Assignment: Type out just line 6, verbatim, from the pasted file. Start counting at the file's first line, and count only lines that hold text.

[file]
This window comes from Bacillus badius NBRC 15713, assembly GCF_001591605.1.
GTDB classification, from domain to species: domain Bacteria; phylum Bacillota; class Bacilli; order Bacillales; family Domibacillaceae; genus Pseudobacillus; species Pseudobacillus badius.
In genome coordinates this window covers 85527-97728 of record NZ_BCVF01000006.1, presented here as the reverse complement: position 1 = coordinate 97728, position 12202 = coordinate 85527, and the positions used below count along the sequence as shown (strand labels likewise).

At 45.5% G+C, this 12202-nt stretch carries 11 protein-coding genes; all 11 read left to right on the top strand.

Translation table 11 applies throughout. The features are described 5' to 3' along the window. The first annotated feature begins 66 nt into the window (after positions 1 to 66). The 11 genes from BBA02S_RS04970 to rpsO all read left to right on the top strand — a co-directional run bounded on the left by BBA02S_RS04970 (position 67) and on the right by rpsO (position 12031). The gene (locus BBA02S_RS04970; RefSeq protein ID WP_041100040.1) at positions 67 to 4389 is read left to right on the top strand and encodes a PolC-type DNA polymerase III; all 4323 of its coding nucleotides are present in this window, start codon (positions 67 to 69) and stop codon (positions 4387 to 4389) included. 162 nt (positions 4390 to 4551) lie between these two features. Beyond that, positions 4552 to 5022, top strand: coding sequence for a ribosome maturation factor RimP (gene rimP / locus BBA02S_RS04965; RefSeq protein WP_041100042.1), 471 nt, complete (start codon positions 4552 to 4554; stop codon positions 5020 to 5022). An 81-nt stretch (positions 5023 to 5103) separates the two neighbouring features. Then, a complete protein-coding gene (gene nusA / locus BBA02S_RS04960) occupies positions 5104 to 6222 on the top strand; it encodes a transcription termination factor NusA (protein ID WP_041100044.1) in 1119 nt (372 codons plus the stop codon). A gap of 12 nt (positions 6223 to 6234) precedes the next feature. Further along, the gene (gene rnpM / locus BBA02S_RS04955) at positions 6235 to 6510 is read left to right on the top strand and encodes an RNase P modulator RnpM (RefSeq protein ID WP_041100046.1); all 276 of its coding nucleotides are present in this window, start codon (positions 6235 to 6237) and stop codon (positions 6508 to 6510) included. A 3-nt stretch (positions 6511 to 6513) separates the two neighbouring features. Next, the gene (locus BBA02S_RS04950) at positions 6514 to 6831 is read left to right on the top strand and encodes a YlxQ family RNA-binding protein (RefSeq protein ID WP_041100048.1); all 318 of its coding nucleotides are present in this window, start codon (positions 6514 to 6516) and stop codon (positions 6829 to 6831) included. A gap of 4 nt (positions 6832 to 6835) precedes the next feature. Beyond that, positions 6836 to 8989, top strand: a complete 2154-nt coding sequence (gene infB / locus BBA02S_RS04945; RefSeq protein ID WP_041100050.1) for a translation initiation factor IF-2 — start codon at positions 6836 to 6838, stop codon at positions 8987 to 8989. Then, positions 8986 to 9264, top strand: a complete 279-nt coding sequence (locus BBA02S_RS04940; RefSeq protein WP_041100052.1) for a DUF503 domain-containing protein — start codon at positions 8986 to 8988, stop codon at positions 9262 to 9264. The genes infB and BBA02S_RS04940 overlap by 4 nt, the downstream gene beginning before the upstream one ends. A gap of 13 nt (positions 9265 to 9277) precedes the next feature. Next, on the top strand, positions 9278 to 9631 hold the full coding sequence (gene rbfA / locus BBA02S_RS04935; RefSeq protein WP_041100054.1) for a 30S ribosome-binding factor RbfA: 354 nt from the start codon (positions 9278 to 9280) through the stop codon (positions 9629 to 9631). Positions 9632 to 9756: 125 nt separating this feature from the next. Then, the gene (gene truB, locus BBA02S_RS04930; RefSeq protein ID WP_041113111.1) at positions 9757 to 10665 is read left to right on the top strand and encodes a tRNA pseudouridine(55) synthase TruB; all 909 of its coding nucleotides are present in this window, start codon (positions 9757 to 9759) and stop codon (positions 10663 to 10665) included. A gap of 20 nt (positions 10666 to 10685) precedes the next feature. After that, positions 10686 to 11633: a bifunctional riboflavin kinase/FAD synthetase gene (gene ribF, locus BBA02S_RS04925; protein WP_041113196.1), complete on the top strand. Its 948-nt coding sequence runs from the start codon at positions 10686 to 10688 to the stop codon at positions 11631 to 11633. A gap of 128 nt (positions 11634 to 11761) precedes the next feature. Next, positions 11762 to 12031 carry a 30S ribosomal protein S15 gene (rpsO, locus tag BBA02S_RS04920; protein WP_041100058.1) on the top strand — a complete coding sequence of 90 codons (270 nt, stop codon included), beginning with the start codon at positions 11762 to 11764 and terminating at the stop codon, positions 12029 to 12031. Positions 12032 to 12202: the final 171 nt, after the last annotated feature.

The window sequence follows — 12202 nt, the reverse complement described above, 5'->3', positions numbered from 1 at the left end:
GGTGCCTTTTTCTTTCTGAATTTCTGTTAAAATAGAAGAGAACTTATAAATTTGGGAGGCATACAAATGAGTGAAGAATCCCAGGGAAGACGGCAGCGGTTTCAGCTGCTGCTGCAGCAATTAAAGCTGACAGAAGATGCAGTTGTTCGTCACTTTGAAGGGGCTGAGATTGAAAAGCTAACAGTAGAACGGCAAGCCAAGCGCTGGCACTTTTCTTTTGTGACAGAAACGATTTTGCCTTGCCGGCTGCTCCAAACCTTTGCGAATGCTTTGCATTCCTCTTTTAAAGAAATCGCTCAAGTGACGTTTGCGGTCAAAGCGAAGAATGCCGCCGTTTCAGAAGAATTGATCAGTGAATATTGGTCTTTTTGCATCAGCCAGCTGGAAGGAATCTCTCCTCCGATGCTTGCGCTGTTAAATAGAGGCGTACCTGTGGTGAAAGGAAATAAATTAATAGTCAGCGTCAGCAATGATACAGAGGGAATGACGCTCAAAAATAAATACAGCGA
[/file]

The window sequence follows — 12202 nt, the reverse complement described above, 5'->3', positions numbered from 1 at the left end: